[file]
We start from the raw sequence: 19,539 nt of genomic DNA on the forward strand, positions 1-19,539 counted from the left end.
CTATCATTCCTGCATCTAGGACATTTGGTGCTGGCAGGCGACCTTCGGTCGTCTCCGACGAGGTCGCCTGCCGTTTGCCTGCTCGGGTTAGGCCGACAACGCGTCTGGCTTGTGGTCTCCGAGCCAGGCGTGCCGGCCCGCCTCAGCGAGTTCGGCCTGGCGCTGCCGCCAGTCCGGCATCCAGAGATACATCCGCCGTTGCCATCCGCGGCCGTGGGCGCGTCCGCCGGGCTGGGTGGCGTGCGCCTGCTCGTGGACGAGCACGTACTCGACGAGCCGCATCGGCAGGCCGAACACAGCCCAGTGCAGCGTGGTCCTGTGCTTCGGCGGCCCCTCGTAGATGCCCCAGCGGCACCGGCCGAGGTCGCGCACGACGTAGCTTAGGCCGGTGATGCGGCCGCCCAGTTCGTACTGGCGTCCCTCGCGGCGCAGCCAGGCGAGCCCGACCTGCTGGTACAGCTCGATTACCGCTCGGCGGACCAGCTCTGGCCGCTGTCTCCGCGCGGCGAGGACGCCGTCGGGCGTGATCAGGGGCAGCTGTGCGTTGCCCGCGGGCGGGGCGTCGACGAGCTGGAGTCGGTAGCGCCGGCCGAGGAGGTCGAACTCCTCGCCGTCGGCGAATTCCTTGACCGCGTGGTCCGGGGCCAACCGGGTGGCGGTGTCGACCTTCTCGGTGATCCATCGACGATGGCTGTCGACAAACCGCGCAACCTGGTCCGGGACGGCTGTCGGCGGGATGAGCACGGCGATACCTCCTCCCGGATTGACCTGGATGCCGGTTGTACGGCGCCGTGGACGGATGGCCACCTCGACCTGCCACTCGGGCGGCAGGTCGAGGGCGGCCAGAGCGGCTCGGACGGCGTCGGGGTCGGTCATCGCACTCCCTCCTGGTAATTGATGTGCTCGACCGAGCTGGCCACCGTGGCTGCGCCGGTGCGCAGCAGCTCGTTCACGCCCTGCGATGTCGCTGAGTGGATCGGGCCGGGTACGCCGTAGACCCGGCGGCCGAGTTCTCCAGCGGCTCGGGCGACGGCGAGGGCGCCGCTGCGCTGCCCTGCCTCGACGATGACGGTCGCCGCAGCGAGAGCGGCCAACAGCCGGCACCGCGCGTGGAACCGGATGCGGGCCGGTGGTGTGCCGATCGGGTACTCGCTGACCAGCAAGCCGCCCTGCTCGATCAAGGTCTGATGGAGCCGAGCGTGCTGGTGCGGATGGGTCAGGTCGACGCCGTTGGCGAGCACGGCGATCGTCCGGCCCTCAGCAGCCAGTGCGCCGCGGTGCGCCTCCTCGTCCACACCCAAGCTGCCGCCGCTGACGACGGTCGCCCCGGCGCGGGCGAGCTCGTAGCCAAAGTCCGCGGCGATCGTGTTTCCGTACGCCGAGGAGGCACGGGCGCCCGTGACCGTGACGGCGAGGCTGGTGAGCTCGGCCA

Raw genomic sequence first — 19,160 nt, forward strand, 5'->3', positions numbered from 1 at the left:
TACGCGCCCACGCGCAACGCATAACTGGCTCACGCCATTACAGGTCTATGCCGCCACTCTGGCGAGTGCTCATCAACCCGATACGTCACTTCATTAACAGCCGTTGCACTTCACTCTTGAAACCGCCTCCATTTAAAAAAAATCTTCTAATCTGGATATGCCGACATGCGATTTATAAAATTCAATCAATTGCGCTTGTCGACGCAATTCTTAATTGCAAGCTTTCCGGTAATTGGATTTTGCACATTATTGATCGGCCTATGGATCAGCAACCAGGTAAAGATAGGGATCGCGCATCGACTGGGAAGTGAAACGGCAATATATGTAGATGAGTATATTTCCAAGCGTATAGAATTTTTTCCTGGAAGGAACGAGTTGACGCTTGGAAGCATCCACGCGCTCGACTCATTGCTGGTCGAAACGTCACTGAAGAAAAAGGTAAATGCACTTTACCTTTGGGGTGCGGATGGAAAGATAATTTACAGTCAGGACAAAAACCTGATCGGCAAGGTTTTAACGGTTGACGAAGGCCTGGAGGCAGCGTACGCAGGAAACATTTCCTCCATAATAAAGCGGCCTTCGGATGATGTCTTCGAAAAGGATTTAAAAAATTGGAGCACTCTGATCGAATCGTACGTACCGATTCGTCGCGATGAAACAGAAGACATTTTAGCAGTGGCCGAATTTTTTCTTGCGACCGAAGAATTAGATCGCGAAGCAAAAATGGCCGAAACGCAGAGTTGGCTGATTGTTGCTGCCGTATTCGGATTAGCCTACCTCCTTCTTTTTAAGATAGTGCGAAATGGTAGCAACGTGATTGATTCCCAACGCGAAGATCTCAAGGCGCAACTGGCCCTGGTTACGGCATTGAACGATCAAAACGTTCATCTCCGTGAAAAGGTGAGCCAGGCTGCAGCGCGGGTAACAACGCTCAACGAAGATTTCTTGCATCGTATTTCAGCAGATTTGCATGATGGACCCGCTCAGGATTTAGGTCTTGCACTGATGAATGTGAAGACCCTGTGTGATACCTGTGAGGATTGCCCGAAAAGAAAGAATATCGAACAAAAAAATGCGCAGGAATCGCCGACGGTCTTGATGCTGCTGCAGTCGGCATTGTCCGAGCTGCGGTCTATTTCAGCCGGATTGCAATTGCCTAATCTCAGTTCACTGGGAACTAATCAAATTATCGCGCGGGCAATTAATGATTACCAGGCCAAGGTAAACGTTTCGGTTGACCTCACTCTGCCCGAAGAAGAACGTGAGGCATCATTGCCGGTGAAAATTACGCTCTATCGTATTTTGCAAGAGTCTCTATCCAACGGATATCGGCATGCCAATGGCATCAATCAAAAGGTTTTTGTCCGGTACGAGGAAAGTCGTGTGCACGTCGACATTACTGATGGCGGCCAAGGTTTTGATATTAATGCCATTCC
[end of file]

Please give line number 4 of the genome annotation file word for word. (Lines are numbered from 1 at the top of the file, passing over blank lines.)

TACGCGCCCACGCGCAACGCATAACTGGCTCACGCCATTACAGGTCTATGCCGCCACTCTGGCGAGTGCTCATCAACCCGATACGTCACTTCATTAACAGCCGTTGCACTTCACTCTTGAAACCGCCTCCATTTAAAAAAAATCTTCTAATCTGGATATGCCGACATGCGATTTATAAAATTCAATCAATTGCGCTTGTCGACGCAATTCTTAATTGCAAGCTTTCCGGTAATTGGATTTTGCACATTATTGATCGGCCTATGGATCAGCAACCAGGTAAAGATAGGGATCGCGCATCGACTGGGAAGTGAAACGGCAATATATGTAGATGAGTATATTTCCAAGCGTATAGAATTTTTTCCTGGAAGGAACGAGTTGACGCTTGGAAGCATCCACGCGCTCGACTCATTGCTGGTCGAAACGTCACTGAAGAAAAAGGTAAATGCACTTTACCTTTGGGGTGCGGATGGAAAGATAATTTACAGTCAGGACAAAAACCTGATCGGCAAGGTTTTAACGGTTGACGAAGGCCTGGAGGCAGCGTACGCAGGAAACATTTCCTCCATAATAAAGCGGCCTTCGGATGATGTCTTCGAAAAGGATTTAAAAAATTGGAGCACTCTGATCGAATCGTACGTACCGATTCGTCGCGATGAAACAGAAGACATTTTAGCAGTGGCCGAATTTTTTCTTGCGACCGAAGAATTAGATCGCGAAGCAAAAATGGCCGAAACGCAGAGTTGGCTGATTGTTGCTGCCGTATTCGGATTAGCCTACCTCCTTCTTTTTAAGATAGTGCGAAATGGTAGCAACGTGATTGATTCCCAACGCGAAGATCTCAAGGCGCAACTGGCCCTGGTTACGGCATTGAACGATCAAAACGTTCATCTCCGTGAAAAGGTGAGCCAGGCTGCAGCGCGGGTAACAACGCTCAACGAAGATTTCTTGCATCGTATTTCAGCAGATTTGCATGATGGACCCGCTCAGGATTTAGGTCTTGCACTGATGAATGTGAAGACCCTGTGTGATACCTGTGAGGATTGCCCGAAAAGAAAGAATATCGAACAAAAAAATGCGCAGGAATCGCCGACGGTCTTGATGCTGCTGCAGTCGGCATTGTCCGAGCTGCGGTCTATTTCAGCCGGATTGCAATTGCCTAATCTCAGTTCACTGGGAACTAATCAAATTATCGCGCGGGCAATTAATGATTACCAGGCCAAGGTAAACGTTTCGGTTGACCTCACTCTGCCCGAAGAAGAACGTGAGGCATCATTGCCGGTGAAAATTACGCTCTATCGTATTTTGCAAGAGTCTCTATCCAACGGATATCGGCATGCCAATGGCATCAATCAAAAGGTTTTTGTCCGGTACGAGGAAAGTCGTGTGCACGTCGACATTACTGATGGCGGCCAAGGTTTTGATATTAATGCCATTCC